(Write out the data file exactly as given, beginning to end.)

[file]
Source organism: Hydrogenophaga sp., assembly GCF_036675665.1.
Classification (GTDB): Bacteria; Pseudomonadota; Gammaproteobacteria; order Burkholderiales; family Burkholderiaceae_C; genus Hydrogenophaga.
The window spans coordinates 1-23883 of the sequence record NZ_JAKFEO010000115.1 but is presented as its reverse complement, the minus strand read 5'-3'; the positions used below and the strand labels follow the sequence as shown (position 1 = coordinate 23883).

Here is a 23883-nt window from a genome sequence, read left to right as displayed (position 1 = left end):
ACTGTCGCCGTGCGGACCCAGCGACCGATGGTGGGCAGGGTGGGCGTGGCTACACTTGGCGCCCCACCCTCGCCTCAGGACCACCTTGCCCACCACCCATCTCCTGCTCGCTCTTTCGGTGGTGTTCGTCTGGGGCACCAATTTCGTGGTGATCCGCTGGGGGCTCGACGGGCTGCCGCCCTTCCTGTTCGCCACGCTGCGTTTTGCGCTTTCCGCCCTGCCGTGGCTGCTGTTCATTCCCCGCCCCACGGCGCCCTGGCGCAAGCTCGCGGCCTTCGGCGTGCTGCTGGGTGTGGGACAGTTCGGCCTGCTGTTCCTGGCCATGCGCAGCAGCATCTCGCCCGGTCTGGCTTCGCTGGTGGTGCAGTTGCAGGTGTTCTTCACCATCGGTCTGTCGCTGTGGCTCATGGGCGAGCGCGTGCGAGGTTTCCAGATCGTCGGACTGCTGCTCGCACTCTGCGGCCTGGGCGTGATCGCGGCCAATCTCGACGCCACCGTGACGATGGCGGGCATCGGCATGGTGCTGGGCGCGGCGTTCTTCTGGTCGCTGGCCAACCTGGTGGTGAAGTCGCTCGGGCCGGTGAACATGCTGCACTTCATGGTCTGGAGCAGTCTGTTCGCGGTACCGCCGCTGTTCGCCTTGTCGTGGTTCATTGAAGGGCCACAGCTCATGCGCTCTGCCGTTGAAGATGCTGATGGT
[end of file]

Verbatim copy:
Source organism: Hydrogenophaga sp., assembly GCF_036675665.1.
Classification (GTDB): Bacteria; Pseudomonadota; Gammaproteobacteria; order Burkholderiales; family Burkholderiaceae_C; genus Hydrogenophaga.
The window spans coordinates 1-23883 of the sequence record NZ_JAKFEO010000115.1 but is presented as its reverse complement, the minus strand read 5'-3'; the positions used below and the strand labels follow the sequence as shown (position 1 = coordinate 23883).

Here is a 23883-nt window from a genome sequence, read left to right as displayed (position 1 = left end):
ACTGTCGCCGTGCGGACCCAGCGACCGATGGTGGGCAGGGTGGGCGTGGCTACACTTGGCGCCCCACCCTCGCCTCAGGACCACCTTGCCCACCACCCATCTCCTGCTCGCTCTTTCGGTGGTGTTCGTCTGGGGCACCAATTTCGTGGTGATCCGCTGGGGGCTCGACGGGCTGCCGCCCTTCCTGTTCGCCACGCTGCGTTTTGCGCTTTCCGCCCTGCCGTGGCTGCTGTTCATTCCCCGCCCCACGGCGCCCTGGCGCAAGCTCGCGGCCTTCGGCGTGCTGCTGGGTGTGGGACAGTTCGGCCTGCTGTTCCTGGCCATGCGCAGCAGCATCTCGCCCGGTCTGGCTTCGCTGGTGGTGCAGTTGCAGGTGTTCTTCACCATCGGTCTGTCGCTGTGGCTCATGGGCGAGCGCGTGCGAGGTTTCCAGATCGTCGGACTGCTGCTCGCACTCTGCGGCCTGGGCGTGATCGCGGCCAATCTCGACGCCACCGTGACGATGGCGGGCATCGGCATGGTGCTGGGCGCGGCGTTCTTCTGGTCGCTGGCCAACCTGGTGGTGAAGTCGCTCGGGCCGGTGAACATGCTGCACTTCATGGTCTGGAGCAGTCTGTTCGCGGTACCGCCGCTGTTCGCCTTGTCGTGGTTCATTGAAGGGCCACAGCTCATGCGCTCTGCCGTTGAAGATGCTGATGGT